"Fred Ikle’s 1971 book Every War Must End has influenced analysts and policymakers for decades. Gideon Rose’s How Wars End is likely to be just as influential for generations to come. You may think you know something about the wars he writes about, but you are guaranteed to learn something new here. Even when dealing with such polarizing figures as Richard Nixon, Henry Kissinger, and George W. Bush, Rose is always accurate and fair, neither sycophantic nor unduly scathing—a feat few other writers pull off. This is a book that should be read by everyone involved in military planning—and everyone affected by the decisions those planners make."
—Max Boot, Jeane J. Kirkpatrick Senior Fellow in National Security Studies, CFR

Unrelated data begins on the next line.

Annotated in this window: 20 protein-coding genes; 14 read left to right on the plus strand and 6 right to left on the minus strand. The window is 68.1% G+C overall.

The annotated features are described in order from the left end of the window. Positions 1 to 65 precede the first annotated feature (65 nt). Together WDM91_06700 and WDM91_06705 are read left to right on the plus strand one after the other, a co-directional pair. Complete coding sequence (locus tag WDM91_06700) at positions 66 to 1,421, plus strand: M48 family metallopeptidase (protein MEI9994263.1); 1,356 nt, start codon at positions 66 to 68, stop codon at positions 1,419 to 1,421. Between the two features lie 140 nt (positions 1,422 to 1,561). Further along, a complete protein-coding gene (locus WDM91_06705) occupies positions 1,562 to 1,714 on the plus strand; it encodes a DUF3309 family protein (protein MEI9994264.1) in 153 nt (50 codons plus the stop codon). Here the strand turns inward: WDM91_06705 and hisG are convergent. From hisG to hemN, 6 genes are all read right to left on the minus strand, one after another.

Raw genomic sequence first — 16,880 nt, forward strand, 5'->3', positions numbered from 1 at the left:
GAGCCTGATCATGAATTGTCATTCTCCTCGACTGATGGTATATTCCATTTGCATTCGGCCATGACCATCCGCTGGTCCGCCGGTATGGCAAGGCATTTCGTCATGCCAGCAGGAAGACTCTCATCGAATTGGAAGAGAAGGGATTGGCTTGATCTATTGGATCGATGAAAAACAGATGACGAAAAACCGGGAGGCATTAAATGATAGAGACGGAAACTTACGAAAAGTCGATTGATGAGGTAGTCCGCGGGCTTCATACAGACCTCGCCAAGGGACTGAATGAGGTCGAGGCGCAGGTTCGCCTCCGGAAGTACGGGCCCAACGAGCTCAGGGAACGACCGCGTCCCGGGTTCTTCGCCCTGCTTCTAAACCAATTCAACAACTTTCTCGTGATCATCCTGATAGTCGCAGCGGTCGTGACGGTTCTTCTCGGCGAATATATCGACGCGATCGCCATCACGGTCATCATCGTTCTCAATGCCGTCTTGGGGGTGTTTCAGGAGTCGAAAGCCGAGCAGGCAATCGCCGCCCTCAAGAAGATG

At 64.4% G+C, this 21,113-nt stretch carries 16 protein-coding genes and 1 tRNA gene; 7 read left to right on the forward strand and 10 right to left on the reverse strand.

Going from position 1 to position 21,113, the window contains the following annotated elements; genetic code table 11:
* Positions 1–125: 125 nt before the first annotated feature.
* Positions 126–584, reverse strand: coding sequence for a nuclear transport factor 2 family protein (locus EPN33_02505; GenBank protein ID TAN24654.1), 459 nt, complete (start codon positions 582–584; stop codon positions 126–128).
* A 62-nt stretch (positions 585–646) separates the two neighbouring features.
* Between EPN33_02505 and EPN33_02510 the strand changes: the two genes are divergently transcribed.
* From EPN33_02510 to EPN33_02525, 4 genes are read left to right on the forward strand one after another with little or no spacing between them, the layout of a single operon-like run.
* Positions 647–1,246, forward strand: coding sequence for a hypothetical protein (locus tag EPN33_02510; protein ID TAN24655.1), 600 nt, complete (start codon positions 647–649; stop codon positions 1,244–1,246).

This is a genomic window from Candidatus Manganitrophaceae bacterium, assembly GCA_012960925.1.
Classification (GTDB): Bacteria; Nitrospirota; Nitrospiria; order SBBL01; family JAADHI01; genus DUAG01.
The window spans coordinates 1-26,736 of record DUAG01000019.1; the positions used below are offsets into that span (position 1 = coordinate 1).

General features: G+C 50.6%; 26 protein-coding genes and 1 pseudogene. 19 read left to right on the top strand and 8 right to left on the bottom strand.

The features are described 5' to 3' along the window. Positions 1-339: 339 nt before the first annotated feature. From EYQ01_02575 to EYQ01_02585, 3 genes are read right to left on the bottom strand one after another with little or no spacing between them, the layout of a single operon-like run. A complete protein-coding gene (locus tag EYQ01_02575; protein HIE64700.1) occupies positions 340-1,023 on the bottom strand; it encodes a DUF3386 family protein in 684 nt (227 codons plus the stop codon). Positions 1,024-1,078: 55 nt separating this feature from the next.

"In his trenchant study of how difficult it was to end wars in the past century, Gideon Rose draws fresh and persuasive lessons for how to define and achieve U.S. interests, both in Afghanistan and in the face of future challenges. A timely and important work."
—Strobe Talbott, president, The Brookings Institution
"If you think there’s nothing more to be learned from the major wars of the last hundred years, this book proves you dead wrong. By focusing on the intricate, often overlooked endgames of these conflicts, Gideon Rose makes a compelling case that the unintended consequences of wars have overwhelmed even the best-intentioned plans of the American leaders who have presided over them. Every top official contemplating military action should read this book—and take its lessons to heart."
—Andrew Nagorski, vice president and director of public policy, EastWest Institute
To order, visit: www.cfr.org/how_wars_end